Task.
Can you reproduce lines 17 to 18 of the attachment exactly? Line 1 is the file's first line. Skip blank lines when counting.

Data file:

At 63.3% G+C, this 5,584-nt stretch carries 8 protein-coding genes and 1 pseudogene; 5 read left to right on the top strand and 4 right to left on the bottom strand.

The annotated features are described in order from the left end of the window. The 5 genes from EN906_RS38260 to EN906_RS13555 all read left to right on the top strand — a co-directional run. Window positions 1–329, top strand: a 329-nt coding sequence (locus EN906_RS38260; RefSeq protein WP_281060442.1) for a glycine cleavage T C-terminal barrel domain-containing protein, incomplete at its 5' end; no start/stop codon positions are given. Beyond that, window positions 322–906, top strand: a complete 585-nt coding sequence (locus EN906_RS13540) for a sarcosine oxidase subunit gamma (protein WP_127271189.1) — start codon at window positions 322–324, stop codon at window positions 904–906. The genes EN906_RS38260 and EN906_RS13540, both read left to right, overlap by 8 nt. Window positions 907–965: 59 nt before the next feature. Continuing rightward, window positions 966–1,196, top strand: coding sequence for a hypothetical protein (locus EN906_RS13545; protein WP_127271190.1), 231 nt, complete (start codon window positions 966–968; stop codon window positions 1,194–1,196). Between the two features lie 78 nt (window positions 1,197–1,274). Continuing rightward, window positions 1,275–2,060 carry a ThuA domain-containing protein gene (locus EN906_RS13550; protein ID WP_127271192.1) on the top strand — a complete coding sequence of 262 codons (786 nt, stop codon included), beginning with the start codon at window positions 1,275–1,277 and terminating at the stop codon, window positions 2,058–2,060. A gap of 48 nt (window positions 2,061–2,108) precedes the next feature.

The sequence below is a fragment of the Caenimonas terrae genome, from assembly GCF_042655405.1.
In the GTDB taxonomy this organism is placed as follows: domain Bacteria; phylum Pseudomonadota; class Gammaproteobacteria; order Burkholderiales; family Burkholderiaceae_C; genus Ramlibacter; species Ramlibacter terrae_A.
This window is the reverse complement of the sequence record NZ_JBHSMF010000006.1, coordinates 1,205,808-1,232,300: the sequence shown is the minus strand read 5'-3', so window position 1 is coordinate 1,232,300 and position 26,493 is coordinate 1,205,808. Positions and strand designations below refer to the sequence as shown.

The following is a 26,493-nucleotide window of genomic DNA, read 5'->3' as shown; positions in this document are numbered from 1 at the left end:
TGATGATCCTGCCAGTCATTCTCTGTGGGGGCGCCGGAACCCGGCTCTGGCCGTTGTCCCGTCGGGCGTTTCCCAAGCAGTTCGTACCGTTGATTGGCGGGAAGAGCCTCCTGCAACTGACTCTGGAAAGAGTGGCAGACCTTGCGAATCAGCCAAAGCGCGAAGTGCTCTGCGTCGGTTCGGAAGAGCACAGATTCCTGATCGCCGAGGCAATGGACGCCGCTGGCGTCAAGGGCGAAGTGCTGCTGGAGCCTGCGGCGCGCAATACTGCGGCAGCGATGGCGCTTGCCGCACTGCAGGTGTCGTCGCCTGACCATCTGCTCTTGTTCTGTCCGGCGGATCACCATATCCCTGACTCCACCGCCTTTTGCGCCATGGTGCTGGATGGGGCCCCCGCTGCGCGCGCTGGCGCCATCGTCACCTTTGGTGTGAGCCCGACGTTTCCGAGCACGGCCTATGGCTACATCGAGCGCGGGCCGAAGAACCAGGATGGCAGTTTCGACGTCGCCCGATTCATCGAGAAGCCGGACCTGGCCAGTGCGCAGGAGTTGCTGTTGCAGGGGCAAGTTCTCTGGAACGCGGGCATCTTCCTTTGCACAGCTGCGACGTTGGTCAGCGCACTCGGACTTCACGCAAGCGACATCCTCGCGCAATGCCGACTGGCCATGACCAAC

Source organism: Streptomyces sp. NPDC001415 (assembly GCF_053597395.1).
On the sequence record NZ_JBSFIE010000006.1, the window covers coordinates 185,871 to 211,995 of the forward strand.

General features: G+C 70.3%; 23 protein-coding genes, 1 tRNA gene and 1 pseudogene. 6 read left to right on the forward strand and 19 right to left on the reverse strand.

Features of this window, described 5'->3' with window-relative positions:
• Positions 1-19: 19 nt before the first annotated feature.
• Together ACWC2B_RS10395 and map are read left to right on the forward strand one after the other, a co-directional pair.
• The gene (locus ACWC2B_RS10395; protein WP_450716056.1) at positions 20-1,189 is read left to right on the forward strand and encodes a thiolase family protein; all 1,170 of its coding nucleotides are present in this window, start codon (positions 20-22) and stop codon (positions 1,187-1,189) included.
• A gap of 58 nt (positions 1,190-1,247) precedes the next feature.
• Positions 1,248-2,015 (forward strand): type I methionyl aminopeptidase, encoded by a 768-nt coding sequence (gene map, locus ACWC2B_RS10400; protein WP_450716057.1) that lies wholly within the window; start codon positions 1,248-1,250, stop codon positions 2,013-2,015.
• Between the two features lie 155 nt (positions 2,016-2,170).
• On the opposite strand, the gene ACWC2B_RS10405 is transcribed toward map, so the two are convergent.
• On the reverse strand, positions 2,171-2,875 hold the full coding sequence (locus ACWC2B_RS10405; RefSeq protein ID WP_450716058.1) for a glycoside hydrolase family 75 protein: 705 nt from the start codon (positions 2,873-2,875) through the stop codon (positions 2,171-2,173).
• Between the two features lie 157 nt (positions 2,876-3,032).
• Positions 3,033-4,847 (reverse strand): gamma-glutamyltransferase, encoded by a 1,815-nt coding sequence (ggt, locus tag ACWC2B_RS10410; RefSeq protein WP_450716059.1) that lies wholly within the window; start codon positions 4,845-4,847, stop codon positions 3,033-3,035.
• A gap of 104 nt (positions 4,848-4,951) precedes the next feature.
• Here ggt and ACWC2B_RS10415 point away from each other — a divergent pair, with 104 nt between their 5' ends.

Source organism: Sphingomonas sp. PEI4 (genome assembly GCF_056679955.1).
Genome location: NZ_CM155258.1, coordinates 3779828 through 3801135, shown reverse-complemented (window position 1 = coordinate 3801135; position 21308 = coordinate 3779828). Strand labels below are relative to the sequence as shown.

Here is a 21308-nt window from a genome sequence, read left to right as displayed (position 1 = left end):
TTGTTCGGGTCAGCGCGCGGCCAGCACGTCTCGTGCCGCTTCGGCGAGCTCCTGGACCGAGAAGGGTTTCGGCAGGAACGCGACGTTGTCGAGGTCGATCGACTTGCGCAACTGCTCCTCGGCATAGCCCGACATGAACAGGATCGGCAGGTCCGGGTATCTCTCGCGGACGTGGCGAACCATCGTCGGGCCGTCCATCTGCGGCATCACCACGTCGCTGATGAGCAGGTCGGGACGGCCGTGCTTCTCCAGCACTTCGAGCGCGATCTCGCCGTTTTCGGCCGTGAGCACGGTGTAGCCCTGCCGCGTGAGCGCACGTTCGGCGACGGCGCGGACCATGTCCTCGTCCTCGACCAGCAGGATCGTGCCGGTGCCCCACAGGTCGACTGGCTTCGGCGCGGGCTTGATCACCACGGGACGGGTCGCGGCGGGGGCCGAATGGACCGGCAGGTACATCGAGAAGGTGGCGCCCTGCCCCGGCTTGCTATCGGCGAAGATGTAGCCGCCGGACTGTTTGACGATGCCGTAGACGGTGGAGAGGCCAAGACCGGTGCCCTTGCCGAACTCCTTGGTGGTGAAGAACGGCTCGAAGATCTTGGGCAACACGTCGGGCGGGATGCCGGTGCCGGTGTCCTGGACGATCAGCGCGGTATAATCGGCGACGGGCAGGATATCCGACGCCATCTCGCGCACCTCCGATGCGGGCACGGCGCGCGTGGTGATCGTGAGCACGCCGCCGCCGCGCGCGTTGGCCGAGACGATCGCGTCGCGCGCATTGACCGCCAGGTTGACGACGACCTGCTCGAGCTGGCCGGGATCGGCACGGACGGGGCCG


• Between the two features lie 155 nt (positions 2,016-2,170).
• On the opposite strand, the gene ACWC2B_RS10405 is transcribed toward map, so the two are convergent.